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Chapter 4

“Cousin Elizabeth! What a pleasure it is to have you as my dinner partner,” Mr. Collins said, leaning closer to her than Elizabeth would like.

“You flatter me, sir,” she said, leaning away from him. “At a family dinner such as this, are we not all dinner partners?”

“Indeed we are,” he said, smiling widely at her. “But with company as charming as yours, I am sure I can be excused for mistaking the matter.”

Elizabeth glanced across the table and saw that three of her four sisters were staring at her jealously. Jane, the only one who understood the reality of the situation, looked at Elizabeth pityingly. Jane knew that, were it not for her connection to Mr. Bingley, she might be in the same situation as Elizabeth.

“Perhaps after dinner you will allow me to read to you another of Fordyce’s sermons?” Mr. Collins asked.

“Oh, dear,” said Elizabeth, who was planning to use the time after dinner to read the latest novel in which she was engrossed. “I am afraid that I feel as if I have a headache. It might be best for me to retire to my room after the meal.”

“I would adore a reading from Fordyce’s Sermons, Mr. Collins,” said Lydia in a sweet voice. “I feel that they help me to be a better person.”

“Is there anything that I can do to assist you, dear cousin?” Mr. Collins asked, ignoring Lydia.

“The only assistance I would ask is for you to read to my dear sisters,” Elizabeth said. “I would not want to deny them their chance at salvation simply because I am feeling ill. I do ask, however, that I might take Jane with me. She knows how I prefer my compresses applied.”

“It does you great credit, Cousin Elizabeth, that you are concerned with the spiritual welfare of others even as you suffer!” cried Mr. Collins. “You are such a gracious young lady; if only all women were so devout.”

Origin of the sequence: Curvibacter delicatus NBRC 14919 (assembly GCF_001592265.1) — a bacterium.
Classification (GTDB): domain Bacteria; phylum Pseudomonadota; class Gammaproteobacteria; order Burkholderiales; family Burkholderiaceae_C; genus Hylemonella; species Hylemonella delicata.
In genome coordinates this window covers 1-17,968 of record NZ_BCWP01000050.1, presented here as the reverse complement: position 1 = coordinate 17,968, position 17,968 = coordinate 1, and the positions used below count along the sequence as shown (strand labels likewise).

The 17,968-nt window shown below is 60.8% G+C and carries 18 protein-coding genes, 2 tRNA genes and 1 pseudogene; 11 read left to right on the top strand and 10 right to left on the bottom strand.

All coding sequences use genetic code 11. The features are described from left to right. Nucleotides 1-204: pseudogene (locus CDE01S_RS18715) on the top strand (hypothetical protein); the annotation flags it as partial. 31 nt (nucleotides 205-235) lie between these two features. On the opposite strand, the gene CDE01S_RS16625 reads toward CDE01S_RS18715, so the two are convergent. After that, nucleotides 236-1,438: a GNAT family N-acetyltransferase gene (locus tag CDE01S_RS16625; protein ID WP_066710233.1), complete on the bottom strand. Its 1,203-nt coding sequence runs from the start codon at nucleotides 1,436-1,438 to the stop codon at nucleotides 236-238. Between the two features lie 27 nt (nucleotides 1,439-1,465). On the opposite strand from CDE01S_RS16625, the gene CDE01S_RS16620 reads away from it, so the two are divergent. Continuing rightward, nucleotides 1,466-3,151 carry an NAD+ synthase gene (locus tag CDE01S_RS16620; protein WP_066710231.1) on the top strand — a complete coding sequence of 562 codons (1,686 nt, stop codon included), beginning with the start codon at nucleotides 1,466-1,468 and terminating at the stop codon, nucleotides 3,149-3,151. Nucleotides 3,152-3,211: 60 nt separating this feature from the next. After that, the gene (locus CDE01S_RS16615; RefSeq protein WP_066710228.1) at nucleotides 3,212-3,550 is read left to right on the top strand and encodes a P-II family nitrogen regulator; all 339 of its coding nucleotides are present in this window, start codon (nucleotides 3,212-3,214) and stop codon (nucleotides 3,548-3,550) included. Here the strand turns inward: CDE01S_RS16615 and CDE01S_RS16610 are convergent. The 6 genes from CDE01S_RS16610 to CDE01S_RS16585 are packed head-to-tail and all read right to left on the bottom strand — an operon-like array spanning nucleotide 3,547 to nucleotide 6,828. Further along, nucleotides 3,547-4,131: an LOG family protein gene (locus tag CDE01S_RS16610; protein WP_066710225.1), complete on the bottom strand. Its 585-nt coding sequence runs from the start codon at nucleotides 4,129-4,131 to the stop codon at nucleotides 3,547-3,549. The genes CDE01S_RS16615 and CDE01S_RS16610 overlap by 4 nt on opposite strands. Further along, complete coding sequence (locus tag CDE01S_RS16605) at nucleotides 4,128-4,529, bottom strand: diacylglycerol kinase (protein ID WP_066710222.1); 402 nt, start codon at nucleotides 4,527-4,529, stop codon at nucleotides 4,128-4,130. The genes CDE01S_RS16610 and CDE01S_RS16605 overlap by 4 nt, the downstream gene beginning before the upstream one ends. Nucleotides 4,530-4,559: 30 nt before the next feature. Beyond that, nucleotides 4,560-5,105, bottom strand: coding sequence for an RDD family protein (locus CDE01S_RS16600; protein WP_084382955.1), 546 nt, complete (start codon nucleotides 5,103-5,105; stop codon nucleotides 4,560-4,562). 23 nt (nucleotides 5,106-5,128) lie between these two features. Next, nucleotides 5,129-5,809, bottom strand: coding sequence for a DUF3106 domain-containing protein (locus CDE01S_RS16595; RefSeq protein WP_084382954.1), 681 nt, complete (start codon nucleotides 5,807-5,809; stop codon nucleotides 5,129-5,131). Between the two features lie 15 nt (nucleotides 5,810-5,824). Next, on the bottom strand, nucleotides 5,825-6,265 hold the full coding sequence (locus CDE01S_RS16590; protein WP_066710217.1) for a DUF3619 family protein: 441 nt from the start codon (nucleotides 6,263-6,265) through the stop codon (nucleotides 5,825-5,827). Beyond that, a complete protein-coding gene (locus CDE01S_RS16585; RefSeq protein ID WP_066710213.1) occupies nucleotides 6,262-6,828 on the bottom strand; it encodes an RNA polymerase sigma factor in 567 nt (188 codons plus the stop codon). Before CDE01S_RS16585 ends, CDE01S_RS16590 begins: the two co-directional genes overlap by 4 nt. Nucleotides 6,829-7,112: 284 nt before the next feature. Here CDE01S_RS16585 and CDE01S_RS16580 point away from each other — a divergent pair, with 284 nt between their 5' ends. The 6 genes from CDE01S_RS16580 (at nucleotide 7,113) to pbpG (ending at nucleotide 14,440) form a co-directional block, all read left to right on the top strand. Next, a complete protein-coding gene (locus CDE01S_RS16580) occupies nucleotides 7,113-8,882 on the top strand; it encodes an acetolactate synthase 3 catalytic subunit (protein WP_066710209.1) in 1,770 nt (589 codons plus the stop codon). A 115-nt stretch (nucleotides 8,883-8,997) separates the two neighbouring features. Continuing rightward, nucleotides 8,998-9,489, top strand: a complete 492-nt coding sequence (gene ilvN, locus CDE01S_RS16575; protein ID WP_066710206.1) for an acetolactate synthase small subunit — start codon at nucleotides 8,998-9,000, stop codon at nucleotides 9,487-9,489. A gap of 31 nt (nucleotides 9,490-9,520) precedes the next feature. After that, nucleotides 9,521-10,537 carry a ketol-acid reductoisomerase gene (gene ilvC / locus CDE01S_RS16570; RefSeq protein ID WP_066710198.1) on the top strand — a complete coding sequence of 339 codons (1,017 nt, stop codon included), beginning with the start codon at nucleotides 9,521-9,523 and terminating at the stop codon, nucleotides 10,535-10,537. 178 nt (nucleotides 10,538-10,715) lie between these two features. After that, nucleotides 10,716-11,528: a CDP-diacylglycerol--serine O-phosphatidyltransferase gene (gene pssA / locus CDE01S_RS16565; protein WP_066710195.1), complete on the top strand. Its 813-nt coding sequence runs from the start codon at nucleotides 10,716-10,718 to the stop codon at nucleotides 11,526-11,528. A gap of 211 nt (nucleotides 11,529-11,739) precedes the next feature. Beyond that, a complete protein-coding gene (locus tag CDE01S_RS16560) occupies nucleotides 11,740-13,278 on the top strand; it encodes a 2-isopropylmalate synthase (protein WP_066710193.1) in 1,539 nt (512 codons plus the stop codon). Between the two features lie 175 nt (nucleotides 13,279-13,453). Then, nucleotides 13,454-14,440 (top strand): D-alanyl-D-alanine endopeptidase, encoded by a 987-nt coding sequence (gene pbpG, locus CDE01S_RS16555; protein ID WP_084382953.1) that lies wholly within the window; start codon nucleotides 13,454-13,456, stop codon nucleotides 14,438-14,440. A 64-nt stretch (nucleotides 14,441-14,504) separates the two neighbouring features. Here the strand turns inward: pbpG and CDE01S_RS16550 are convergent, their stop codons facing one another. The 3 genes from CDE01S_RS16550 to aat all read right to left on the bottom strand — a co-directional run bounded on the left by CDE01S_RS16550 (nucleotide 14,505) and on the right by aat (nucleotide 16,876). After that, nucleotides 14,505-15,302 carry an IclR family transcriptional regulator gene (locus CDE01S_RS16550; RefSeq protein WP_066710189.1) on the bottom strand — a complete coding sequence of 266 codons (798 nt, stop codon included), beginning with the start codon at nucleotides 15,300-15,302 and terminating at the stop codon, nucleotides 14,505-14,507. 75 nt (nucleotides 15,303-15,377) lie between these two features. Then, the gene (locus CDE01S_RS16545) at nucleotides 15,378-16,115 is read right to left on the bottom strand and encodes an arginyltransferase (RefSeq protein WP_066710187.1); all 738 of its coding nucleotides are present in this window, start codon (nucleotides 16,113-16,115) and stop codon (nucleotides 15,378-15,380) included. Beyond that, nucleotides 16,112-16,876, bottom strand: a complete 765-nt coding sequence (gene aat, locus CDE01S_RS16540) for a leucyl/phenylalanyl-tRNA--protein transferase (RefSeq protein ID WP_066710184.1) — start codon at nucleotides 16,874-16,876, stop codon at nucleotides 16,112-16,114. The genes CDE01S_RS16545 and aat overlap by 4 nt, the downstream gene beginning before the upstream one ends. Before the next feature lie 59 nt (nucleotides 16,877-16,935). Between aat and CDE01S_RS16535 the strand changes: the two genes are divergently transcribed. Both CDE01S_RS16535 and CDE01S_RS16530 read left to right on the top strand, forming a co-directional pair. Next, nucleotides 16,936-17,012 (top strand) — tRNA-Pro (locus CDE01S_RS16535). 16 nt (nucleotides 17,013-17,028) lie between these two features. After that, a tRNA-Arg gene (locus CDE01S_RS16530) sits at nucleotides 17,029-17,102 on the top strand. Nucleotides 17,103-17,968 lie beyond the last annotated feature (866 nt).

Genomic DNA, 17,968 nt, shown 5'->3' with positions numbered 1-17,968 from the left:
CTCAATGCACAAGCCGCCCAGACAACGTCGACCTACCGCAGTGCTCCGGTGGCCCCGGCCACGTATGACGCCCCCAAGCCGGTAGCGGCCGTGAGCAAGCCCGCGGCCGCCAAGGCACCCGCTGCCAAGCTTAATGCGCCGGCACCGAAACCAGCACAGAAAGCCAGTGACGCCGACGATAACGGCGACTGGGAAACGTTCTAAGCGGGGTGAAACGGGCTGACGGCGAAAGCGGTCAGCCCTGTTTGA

Elizabeth resisted the urge to roll her eyes. She sensed that there was nothing she could do to dissuade her cousin.


The following morning, Elizabeth was forced to fend off Mr. Collins’ continued exclamations of hope for her good health and exhortations to rest if she felt ill in the slightest. Even making up excuses to escape Mr. Collins led to more of Mr. Collins. He seemed to think himself very charming, and there were those in the Bennet household who would agree. Unfortunately for both Mr. Collins and herself, Elizabeth was not one of them.

Elizabeth waiting until Mr. Collins was deep in conversation with Mrs. Bennet before saying, “I believe that I shall take a walk. The fresh air will clear my head.”

Mr. Collins’ head swiveled around. “A walk, my dear cousin? Well, I ought to accompany you to ensure that you are not taken ill while away from home.”

“Well, it certainly would not be proper for the two of you to walk unchaperoned!” said Lydia, sounding scandalized. Elizabeth resisted the urge to sigh at the idea of Lydia as the moral center of the Bennet household. She knew very well that Lydia only wished to be close to Mr. Collins.

“Yes, we all ought to go. We can walk to Meryton! Lydia and I want to look for ribbons for the ball!” said Kitty.